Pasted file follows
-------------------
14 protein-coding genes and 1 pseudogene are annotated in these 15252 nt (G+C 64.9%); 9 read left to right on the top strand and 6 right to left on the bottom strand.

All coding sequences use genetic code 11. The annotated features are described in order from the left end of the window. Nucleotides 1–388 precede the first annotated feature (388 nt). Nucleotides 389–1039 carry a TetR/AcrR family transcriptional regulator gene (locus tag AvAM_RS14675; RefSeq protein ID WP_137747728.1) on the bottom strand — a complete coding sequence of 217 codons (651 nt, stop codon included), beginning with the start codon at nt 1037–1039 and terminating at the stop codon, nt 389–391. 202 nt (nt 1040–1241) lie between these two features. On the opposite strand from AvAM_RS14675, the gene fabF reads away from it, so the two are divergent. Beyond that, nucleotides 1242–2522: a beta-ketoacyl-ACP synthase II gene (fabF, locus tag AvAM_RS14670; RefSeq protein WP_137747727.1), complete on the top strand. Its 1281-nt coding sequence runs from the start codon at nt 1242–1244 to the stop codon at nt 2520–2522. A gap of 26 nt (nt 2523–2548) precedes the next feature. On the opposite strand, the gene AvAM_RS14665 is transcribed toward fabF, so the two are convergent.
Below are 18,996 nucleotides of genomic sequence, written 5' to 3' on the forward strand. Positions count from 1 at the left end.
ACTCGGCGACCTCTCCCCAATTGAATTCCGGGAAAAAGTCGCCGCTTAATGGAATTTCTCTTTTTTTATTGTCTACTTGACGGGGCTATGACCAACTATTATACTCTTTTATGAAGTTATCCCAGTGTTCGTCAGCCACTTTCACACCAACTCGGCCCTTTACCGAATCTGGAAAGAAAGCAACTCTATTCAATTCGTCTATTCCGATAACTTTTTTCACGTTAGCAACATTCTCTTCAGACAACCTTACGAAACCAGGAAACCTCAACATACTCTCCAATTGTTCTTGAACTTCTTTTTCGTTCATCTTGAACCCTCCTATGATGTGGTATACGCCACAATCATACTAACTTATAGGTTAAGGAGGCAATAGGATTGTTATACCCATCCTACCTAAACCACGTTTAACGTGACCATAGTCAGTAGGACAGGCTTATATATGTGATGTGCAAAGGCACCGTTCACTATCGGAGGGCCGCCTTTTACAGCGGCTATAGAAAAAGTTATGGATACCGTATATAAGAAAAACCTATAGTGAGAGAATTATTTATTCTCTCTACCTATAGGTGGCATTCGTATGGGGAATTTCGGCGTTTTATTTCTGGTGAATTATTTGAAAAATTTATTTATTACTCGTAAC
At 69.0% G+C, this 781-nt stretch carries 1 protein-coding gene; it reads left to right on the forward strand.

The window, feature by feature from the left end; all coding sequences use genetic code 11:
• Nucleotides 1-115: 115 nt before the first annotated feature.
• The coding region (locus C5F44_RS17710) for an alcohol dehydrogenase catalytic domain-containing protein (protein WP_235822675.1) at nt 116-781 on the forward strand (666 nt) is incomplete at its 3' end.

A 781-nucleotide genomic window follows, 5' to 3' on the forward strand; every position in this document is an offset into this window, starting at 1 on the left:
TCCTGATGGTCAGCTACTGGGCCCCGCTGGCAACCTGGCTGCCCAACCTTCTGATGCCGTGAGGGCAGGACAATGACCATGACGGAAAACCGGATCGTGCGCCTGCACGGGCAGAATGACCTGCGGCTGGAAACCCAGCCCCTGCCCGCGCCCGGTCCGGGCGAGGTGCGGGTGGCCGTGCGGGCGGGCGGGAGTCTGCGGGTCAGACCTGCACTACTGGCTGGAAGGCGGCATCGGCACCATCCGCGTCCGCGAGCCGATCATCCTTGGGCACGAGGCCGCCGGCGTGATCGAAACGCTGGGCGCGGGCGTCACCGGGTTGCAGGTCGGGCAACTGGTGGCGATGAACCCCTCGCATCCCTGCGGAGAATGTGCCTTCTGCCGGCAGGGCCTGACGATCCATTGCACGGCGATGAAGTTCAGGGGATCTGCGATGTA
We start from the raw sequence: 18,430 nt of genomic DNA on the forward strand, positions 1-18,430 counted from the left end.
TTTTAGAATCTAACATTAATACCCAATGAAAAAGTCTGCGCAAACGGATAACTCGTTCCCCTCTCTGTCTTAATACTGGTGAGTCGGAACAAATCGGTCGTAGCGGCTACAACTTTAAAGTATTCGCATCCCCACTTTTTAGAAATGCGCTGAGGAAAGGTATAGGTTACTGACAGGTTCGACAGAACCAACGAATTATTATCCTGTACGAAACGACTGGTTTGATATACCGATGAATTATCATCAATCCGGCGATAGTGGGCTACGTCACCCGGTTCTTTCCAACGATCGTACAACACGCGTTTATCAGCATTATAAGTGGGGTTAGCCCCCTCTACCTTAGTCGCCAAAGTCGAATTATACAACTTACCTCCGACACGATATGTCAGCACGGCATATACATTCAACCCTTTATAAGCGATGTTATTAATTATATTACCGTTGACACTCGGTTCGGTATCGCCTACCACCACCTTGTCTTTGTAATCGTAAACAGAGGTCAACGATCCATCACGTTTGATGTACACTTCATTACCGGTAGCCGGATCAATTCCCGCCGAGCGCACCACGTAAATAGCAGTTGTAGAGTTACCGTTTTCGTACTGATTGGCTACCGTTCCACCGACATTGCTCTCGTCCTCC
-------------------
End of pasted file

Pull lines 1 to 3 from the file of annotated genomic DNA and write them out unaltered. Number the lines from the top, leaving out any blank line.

14 protein-coding genes and 1 pseudogene are annotated in these 15252 nt (G+C 64.9%); 9 read left to right on the top strand and 6 right to left on the bottom strand.

All coding sequences use genetic code 11. The annotated features are described in order from the left end of the window. Nucleotides 1–388 precede the first annotated feature (388 nt). Nucleotides 389–1039 carry a TetR/AcrR family transcriptional regulator gene (locus tag AvAM_RS14675; RefSeq protein ID WP_137747728.1) on the bottom strand — a complete coding sequence of 217 codons (651 nt, stop codon included), beginning with the start codon at nt 1037–1039 and terminating at the stop codon, nt 389–391. 202 nt (nt 1040–1241) lie between these two features. On the opposite strand from AvAM_RS14675, the gene fabF reads away from it, so the two are divergent. Beyond that, nucleotides 1242–2522: a beta-ketoacyl-ACP synthase II gene (fabF, locus tag AvAM_RS14670; RefSeq protein WP_137747727.1), complete on the top strand. Its 1281-nt coding sequence runs from the start codon at nt 1242–1244 to the stop codon at nt 2520–2522. A gap of 26 nt (nt 2523–2548) precedes the next feature. On the opposite strand, the gene AvAM_RS14665 is transcribed toward fabF, so the two are convergent.
Below are 18,996 nucleotides of genomic sequence, written 5' to 3' on the forward strand. Positions count from 1 at the left end.